Each contractor was posed the simple question: What does multi-spectral imaging have to offer the modern warfighter?
Business Development Manager
Sensors Unlimited - UTC Aerospace Systems
For quite some time, Sensors Unlimited - UTC Aerospace Systems’ SWIR and near-infrared (NIR)/SWIR cameras have been the heart and lungs of many hyperspectral imagers (HSI). HSI is essentially the process of chopping up the camera response into several slices, and looking at very narrow pieces of spectrum within the camera’s response. Over the years, much of the hyperspectral work that has been done has identified several different areas of interest within the SWIR and NIR/SWIR regions.
We’ve been fortunate enough to participate in the development of multi-spectral imaging technology. We were teamed with a company called Pixelteq (previously Ocean Thin Films). Pixelteq’s expertise is very specialized optical filter technology. They have been able to develop Bayer pattern filters at the pixel level. Once our customers have identified the unique bands they are most interested in, Pixelteq then creates a custom filter that focuses the camera on the unique bands of interest. The filter is then bonded to the camera FPA through an active alignment process. This process is called hybridization. This process creates a color SWIR image, which allows the user to identify/detect very specific spectral lines.
Unfortunately, many of the DoD applications for multi-spectral imaging are sensitive, so I can’t share specific applications. What I can tell you is that this technology is game changing and provides never-before-seen, enhanced situational awareness for the warfighter. We continue to work with Pixelteq and our integration partners to develop higher resolution and smaller pixel pitch multi-spectral imagers. These imagers have a relatively small SWaP, and can be integrated in airborne, land-based, shipboard and dismounted soldier systems. Multi-spectral imaging has also shown promising results for medical, agricultural and manufacturing markets. The future for multi-spectral imaging is very exciting.
Vice President Technology
The key is providing warfighters effective imaging tools to make the best decisions quicker—delivering richer data, displayed intuitively in real time. Multi-spectral imaging enhances contrast to see beyond our human vision. Using targeted spectral bands across the visible and infrared can improve target acquisition, tracking and stand off chemical detection.
Today’s multi-spectral cameras deliver live processed images that highlight key features in specific scenarios. In the same way color cameras use red, green and blue pixels, multi-spectral cameras have pixels at specific targeted wavelengths, combining three to nine bands of visible and infrared “color.” Even when part of that light is invisible to our human eye, multi-spectral cameras can assign false color so the warfighter “sees” colorized images that the brain processes quickly and logically. Going beyond the visible range, this approach is applied to a variety of sensors—including the near infrared with conventional silicon, and indium-gallium-arsenide sensors to reach into the short wave infrared, or SWIR, band.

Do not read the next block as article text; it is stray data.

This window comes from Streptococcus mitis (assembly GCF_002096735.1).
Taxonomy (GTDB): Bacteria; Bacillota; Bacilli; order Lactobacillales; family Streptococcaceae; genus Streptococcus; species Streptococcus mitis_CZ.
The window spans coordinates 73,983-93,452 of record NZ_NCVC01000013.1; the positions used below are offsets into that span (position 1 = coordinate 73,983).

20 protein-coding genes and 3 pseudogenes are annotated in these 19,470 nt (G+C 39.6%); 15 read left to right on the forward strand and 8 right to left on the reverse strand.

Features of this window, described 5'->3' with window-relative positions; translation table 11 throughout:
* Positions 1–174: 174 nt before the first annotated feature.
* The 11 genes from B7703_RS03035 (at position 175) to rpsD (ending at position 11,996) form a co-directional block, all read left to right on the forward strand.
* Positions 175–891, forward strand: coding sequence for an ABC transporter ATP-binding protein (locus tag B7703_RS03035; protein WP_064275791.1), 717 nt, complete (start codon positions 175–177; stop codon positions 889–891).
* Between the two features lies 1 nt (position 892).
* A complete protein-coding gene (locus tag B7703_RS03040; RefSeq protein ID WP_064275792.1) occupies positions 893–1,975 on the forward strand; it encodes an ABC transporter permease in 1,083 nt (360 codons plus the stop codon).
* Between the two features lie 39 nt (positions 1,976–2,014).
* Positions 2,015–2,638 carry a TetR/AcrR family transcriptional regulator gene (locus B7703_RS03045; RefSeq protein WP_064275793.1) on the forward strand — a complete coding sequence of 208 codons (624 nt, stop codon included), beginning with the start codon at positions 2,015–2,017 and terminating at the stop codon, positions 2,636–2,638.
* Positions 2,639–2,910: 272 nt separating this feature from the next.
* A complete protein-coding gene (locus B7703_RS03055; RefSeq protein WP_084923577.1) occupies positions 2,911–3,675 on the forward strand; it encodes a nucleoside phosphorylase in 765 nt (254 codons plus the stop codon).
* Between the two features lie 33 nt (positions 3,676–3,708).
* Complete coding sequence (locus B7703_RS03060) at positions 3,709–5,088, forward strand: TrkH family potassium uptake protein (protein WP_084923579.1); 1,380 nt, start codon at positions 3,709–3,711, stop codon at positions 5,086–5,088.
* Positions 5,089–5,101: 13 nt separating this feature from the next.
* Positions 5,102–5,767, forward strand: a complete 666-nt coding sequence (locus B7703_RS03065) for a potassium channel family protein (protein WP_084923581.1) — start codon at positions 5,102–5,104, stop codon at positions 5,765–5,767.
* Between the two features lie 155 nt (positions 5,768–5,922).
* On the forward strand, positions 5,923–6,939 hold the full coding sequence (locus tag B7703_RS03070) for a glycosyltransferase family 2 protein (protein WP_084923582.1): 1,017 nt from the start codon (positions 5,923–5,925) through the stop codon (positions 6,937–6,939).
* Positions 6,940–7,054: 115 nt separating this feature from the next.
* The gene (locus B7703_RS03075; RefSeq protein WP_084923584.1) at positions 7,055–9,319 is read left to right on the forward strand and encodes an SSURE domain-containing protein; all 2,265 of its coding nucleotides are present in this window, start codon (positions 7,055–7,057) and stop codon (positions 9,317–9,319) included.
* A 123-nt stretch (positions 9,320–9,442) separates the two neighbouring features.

Multi-spectral SWIR has some interesting applications in low light, covert, detection and authentication applications. SWIR light is invisible, but it’s also reflective—so it behaves a lot like visible light, bouncing off objects with similar shadows and contrast … and the images appear more natural to us. A conventional SWIR camera is monochrome, imaging shades of gray, but a multi-spectral SWIR camera can deliver a colorized image that helps uncover more spectral detail across the visible and infrared. Multi-spectral cameras also go more places now. The latest technology integrates custom mosaic filter arrays on sensors—a robust, passive approach that creates multi-spectral cameras in the same size, weight and power footprint as a monochrome camera. So this reduced payload means a broader range of missions—from handheld and unattended platforms, to smaller UAVs with longer range and duration.
Strategy & Business Development, Surveillance and Targeting Systems
Raytheon Space and Airborne Systems
During the past decade, warfighters have developed an insatiable appetite for multi-spectral, full-motion video (FMV) imaging fueled by the exponential growth of intelligence, surveillance and reconnaissance platforms.
The reason is simple—FMV imaging provides complete and accurate situation awareness, which is critical to the safety and success of a mission.